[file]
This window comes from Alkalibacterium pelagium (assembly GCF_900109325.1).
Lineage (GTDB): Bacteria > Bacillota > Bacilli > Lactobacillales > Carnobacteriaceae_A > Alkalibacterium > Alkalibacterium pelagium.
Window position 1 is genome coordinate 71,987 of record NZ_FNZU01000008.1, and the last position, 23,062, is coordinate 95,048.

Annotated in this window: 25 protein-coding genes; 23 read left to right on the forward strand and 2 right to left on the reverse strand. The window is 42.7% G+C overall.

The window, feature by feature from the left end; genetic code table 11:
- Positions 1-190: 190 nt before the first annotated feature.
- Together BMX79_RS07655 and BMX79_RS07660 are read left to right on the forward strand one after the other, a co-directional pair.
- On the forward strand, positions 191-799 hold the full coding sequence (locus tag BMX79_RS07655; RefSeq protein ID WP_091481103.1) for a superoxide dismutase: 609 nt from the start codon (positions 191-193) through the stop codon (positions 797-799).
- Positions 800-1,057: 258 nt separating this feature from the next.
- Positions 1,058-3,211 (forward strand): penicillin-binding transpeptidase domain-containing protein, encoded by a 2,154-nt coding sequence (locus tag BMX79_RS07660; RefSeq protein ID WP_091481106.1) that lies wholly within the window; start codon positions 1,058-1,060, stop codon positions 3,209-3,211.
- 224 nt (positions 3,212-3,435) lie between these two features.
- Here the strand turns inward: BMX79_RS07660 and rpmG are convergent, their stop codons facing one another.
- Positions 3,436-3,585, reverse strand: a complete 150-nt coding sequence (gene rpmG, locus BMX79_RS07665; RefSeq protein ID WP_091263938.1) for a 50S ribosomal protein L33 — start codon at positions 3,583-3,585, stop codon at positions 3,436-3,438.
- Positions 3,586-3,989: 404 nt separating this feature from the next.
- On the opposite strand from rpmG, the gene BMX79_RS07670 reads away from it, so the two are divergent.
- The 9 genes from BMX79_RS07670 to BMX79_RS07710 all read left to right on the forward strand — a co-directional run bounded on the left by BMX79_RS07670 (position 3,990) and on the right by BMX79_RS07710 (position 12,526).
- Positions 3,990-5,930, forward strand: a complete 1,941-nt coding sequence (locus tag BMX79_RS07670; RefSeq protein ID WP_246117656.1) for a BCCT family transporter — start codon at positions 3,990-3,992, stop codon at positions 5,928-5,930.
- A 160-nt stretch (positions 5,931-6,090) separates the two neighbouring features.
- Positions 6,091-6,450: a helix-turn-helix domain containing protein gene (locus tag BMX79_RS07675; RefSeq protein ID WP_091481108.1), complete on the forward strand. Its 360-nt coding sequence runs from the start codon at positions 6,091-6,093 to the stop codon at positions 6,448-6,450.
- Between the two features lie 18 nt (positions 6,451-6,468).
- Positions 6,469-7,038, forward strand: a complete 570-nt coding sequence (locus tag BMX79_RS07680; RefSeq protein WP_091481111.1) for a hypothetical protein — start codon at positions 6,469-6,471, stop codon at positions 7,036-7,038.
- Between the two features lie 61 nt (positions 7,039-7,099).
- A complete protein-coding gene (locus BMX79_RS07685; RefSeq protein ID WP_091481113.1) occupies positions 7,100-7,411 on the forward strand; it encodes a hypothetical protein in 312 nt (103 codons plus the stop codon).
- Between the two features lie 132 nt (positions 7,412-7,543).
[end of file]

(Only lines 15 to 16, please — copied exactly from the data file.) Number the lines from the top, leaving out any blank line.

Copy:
- On the opposite strand from rpmG, the gene BMX79_RS07670 reads away from it, so the two are divergent.
- The 9 genes from BMX79_RS07670 to BMX79_RS07710 all read left to right on the forward strand — a co-directional run bounded on the left by BMX79_RS07670 (position 3,990) and on the right by BMX79_RS07710 (position 12,526).